TGIFOOD

GARDEN SPOILS

What’s cooking today: Broccoli and Cheddar cheese risotto

What’s cooking today: Broccoli and Cheddar cheese risotto
Tony Jackman’s broccoli and Cheddar risotto. (Photo: Tony Jackman)

When the garden rewards you with a head of broccoli as the fruit of your careful tending, celebrate it by turning it into a delicious supper.

We have a local WhatsApp group for vegetable growers who need to buy seedlings, the proceeds of which favour a children’s charity. I ordered all sorts, prepared a long bed with manure, and in they went: cabbages, broccoli, joi choi (a hybrid pak choi that tolerates cold conditions and doesn’t bolt to seed), spring onions, chillies, peas and green beans. 

This week I picked the first broccoli plant to reach maturity, a beautiful and perfect head of broccoli. (I’m eyeing the green peas for a recipe to do in the next week or so.)

Anything plucked straight from the garden is going to have sand and whatnot lodged in its unreachable parts, so you have to run a sinkful of plenty of cold water and let the florets soak for a while for everything to dislodge and be washed away under cold running water afterwards.

This done, I decided that the broccoli would be turned into risotto, along with Cheddar cheese. I had first snipped the florets off the hard, chunky stems, which are useless.

(Makes about 4 bowls)

Ingredients

1 large onion, chopped

2 garlic cloves, chopped finely

Olive oil, as needed

250 g arborio rice

Broccoli, 1 head of

150 ml dry white wine

1 litre vegetable stock

250 ml/1 cup grated Cheddar cheese

Salt and white pepper to taste

Parsley for garnish

Method

Make sure the broccoli florets are clean and have drained.

Blanch the broccoli florets in rapidly boiling water for a minute or two, then drain well.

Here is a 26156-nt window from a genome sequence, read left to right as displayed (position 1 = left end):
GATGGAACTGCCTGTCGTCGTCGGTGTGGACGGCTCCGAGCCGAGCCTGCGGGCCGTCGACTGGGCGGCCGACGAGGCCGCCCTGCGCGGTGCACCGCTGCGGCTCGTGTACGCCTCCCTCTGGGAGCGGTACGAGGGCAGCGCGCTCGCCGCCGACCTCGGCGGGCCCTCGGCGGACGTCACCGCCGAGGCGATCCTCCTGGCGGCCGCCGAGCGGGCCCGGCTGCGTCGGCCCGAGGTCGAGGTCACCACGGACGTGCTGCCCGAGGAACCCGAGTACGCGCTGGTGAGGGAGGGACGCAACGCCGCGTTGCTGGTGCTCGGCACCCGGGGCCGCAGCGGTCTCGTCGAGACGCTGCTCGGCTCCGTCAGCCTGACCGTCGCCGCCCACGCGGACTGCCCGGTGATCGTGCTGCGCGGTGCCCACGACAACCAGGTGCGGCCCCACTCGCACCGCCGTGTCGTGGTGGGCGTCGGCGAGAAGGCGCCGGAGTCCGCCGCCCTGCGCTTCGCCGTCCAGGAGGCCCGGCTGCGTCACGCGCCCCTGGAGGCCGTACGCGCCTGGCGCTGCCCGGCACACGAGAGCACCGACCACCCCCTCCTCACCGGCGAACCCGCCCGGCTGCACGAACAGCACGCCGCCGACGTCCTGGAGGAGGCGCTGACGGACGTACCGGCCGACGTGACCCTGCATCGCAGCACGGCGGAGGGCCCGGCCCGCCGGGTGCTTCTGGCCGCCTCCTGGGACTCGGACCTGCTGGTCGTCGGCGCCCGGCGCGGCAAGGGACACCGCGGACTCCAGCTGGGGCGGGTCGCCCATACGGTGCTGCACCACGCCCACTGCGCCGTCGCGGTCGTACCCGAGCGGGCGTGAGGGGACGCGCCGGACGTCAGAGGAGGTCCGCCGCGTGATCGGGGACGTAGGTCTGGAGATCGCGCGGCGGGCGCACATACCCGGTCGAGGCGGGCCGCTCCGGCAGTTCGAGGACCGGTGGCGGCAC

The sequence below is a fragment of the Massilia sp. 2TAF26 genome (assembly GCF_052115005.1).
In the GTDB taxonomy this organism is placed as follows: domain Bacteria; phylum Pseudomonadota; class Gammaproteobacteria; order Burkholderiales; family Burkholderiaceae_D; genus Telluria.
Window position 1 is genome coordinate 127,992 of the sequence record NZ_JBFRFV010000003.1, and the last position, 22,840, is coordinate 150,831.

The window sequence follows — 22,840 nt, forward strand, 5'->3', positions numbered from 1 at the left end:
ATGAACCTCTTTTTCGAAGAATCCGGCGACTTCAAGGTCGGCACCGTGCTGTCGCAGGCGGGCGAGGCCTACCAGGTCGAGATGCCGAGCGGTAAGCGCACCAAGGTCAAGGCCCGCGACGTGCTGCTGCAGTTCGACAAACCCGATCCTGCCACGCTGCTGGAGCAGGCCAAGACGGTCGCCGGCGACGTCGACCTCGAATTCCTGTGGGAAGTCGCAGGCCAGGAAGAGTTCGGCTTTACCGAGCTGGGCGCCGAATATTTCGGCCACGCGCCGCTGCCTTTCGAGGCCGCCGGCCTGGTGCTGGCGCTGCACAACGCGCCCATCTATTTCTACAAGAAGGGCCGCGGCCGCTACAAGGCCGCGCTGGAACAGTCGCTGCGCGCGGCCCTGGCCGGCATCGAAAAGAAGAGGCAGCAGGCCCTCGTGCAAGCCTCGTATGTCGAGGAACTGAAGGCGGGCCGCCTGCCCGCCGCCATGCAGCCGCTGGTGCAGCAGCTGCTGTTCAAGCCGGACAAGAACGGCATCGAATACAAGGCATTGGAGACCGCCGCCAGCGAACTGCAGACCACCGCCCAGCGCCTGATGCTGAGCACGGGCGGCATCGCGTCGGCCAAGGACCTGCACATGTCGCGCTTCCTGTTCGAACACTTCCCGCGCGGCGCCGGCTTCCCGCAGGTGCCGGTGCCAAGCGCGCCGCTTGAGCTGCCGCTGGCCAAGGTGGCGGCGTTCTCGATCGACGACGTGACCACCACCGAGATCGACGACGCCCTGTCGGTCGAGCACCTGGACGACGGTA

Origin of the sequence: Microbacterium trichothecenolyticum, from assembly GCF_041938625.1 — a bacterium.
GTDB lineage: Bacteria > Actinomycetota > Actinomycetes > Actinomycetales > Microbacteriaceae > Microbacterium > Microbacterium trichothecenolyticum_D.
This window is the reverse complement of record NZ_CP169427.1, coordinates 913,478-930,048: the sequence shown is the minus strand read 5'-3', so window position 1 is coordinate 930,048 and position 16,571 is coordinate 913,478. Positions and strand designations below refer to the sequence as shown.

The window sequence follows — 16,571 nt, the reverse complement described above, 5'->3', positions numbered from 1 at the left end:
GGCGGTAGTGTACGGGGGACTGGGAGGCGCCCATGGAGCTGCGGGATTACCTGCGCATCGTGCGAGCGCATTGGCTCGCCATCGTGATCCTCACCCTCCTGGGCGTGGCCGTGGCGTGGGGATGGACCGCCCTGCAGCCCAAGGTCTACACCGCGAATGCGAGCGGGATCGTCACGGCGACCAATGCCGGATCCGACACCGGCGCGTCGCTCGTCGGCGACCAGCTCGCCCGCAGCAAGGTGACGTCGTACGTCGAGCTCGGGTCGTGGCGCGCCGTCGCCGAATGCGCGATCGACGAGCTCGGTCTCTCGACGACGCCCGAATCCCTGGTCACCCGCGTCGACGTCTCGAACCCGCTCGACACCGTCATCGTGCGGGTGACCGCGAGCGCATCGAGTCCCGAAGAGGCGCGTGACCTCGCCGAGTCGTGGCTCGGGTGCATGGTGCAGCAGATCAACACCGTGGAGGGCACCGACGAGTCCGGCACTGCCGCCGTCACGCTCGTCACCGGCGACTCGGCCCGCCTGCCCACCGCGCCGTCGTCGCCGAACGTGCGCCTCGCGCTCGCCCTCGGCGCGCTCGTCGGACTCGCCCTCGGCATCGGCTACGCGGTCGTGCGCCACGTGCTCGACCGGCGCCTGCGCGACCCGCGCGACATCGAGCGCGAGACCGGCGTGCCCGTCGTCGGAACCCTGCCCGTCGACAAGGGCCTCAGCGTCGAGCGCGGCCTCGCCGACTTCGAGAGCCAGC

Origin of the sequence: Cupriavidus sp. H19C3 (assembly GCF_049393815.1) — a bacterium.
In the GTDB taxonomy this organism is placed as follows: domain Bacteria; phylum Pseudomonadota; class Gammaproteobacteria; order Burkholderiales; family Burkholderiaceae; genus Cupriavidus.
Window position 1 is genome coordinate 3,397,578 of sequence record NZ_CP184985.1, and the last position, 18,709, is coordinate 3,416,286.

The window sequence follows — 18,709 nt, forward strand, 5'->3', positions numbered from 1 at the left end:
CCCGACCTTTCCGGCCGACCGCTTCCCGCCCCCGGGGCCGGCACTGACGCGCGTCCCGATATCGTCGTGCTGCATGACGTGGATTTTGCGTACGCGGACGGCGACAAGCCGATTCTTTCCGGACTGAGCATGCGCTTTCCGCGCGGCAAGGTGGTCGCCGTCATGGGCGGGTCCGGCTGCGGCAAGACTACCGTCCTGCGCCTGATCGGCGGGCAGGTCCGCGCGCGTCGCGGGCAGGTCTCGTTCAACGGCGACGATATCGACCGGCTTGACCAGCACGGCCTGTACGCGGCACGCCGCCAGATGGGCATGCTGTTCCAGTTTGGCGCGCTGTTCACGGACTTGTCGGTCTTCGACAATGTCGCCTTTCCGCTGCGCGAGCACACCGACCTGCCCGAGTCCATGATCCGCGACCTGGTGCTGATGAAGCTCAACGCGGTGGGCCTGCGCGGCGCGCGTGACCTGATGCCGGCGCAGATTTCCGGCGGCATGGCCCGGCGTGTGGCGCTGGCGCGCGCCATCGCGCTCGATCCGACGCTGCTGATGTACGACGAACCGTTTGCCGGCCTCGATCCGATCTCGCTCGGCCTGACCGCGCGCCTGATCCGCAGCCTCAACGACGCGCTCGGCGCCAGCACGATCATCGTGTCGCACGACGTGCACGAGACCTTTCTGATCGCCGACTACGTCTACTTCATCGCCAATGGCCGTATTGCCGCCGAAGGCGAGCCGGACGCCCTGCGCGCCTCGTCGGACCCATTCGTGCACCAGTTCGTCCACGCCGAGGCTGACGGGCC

Sauté the onions and garlic in olive oil and remove to a side dish. 

Add plenty more olive oil to the pan and add the arborio rice. Immediately move the rice around gently, this way and that, using a flat-edged silicone spatula or wooden spoon. This is to ensure that every grain of rice is coated in oil, which is essential for a good risotto.

Return the cooked onion to the pan and add the wine a little at a time, adding more only when the previous addition has mostly cooked away. Continue until all the wine has been incorporated.

Now add some of the vegetable stock at a time, in a similar way, but don’t let all of it cook away this time. You need some sauciness to your risotto. Reserve one ladle of stock to go in at the end.

Chop the broccoli florets finely and stir them in, and season with salt and pepper. Let it cook for about three minutes, stirring gently.

Stir in the cheese, then stir in the extra ladle of stock.

Chop a little parsley to sprinkle over when you serve, which you should do immediately after it’s done. DM

Follow Tony Jackman on Instagram @tony_jackman_cooks.

This dish is photographed in a risotto bowl by Mervyn Gers Ceramics.

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